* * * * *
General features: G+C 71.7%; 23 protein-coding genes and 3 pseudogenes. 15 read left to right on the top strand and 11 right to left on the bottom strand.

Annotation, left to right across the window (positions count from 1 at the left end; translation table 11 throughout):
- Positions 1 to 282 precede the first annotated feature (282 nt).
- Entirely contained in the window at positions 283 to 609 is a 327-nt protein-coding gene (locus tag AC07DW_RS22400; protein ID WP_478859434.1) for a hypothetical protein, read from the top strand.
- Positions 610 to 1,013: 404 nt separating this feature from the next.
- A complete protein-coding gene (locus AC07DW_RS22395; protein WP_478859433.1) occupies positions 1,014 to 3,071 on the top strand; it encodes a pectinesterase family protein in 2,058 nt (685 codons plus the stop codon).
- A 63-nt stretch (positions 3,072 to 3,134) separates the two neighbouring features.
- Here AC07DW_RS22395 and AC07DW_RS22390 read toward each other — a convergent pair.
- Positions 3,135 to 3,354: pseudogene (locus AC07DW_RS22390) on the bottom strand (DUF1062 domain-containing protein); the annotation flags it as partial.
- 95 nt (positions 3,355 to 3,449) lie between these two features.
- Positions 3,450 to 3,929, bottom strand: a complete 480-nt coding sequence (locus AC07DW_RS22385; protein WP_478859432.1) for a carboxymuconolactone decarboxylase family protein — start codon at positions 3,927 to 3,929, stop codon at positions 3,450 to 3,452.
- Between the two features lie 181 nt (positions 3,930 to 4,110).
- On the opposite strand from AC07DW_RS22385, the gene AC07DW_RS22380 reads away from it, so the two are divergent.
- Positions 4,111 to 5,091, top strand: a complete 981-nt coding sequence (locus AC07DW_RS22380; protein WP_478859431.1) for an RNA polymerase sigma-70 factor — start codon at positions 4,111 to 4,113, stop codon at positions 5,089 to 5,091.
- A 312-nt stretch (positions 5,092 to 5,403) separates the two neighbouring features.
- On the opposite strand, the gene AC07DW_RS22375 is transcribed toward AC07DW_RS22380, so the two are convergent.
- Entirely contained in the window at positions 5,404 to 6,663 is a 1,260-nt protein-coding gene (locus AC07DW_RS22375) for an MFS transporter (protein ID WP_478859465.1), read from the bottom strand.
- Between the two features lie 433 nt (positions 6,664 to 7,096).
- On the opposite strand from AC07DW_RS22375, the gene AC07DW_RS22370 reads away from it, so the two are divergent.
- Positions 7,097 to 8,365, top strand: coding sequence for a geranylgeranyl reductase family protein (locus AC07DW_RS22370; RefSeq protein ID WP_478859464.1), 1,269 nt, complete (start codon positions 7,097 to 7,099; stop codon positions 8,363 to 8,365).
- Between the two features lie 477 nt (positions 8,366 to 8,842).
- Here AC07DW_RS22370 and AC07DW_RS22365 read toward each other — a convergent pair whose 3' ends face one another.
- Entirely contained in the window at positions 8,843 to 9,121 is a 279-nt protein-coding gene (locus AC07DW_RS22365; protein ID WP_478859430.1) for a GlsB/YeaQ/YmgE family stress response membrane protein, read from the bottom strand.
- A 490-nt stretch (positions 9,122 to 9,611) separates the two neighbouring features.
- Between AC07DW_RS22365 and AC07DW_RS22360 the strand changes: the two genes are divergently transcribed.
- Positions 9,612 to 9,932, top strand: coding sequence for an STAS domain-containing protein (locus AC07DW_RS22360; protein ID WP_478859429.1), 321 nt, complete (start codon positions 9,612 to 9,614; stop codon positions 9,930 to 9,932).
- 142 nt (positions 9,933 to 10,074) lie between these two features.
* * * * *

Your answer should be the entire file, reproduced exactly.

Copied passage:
General features: G+C 71.7%; 23 protein-coding genes and 3 pseudogenes. 15 read left to right on the top strand and 11 right to left on the bottom strand.

Annotation, left to right across the window (positions count from 1 at the left end; translation table 11 throughout):
- Positions 1 to 282 precede the first annotated feature (282 nt).
- Entirely contained in the window at positions 283 to 609 is a 327-nt protein-coding gene (locus tag AC07DW_RS22400; protein ID WP_478859434.1) for a hypothetical protein, read from the top strand.
- Positions 610 to 1,013: 404 nt separating this feature from the next.
- A complete protein-coding gene (locus AC07DW_RS22395; protein WP_478859433.1) occupies positions 1,014 to 3,071 on the top strand; it encodes a pectinesterase family protein in 2,058 nt (685 codons plus the stop codon).
- A 63-nt stretch (positions 3,072 to 3,134) separates the two neighbouring features.
- Here AC07DW_RS22395 and AC07DW_RS22390 read toward each other — a convergent pair.
- Positions 3,135 to 3,354: pseudogene (locus AC07DW_RS22390) on the bottom strand (DUF1062 domain-containing protein); the annotation flags it as partial.
- 95 nt (positions 3,355 to 3,449) lie between these two features.
- Positions 3,450 to 3,929, bottom strand: a complete 480-nt coding sequence (locus AC07DW_RS22385; protein WP_478859432.1) for a carboxymuconolactone decarboxylase family protein — start codon at positions 3,927 to 3,929, stop codon at positions 3,450 to 3,452.
- Between the two features lie 181 nt (positions 3,930 to 4,110).
- On the opposite strand from AC07DW_RS22385, the gene AC07DW_RS22380 reads away from it, so the two are divergent.
- Positions 4,111 to 5,091, top strand: a complete 981-nt coding sequence (locus AC07DW_RS22380; protein WP_478859431.1) for an RNA polymerase sigma-70 factor — start codon at positions 4,111 to 4,113, stop codon at positions 5,089 to 5,091.
- A 312-nt stretch (positions 5,092 to 5,403) separates the two neighbouring features.
- On the opposite strand, the gene AC07DW_RS22375 is transcribed toward AC07DW_RS22380, so the two are convergent.
- Entirely contained in the window at positions 5,404 to 6,663 is a 1,260-nt protein-coding gene (locus AC07DW_RS22375) for an MFS transporter (protein ID WP_478859465.1), read from the bottom strand.
- Between the two features lie 433 nt (positions 6,664 to 7,096).
- On the opposite strand from AC07DW_RS22375, the gene AC07DW_RS22370 reads away from it, so the two are divergent.
- Positions 7,097 to 8,365, top strand: coding sequence for a geranylgeranyl reductase family protein (locus AC07DW_RS22370; RefSeq protein ID WP_478859464.1), 1,269 nt, complete (start codon positions 7,097 to 7,099; stop codon positions 8,363 to 8,365).
- Between the two features lie 477 nt (positions 8,366 to 8,842).
- Here AC07DW_RS22370 and AC07DW_RS22365 read toward each other — a convergent pair whose 3' ends face one another.
- Entirely contained in the window at positions 8,843 to 9,121 is a 279-nt protein-coding gene (locus AC07DW_RS22365; protein ID WP_478859430.1) for a GlsB/YeaQ/YmgE family stress response membrane protein, read from the bottom strand.
- A 490-nt stretch (positions 9,122 to 9,611) separates the two neighbouring features.
- Between AC07DW_RS22365 and AC07DW_RS22360 the strand changes: the two genes are divergently transcribed.
- Positions 9,612 to 9,932, top strand: coding sequence for an STAS domain-containing protein (locus AC07DW_RS22360; protein ID WP_478859429.1), 321 nt, complete (start codon positions 9,612 to 9,614; stop codon positions 9,930 to 9,932).
- 142 nt (positions 9,933 to 10,074) lie between these two features.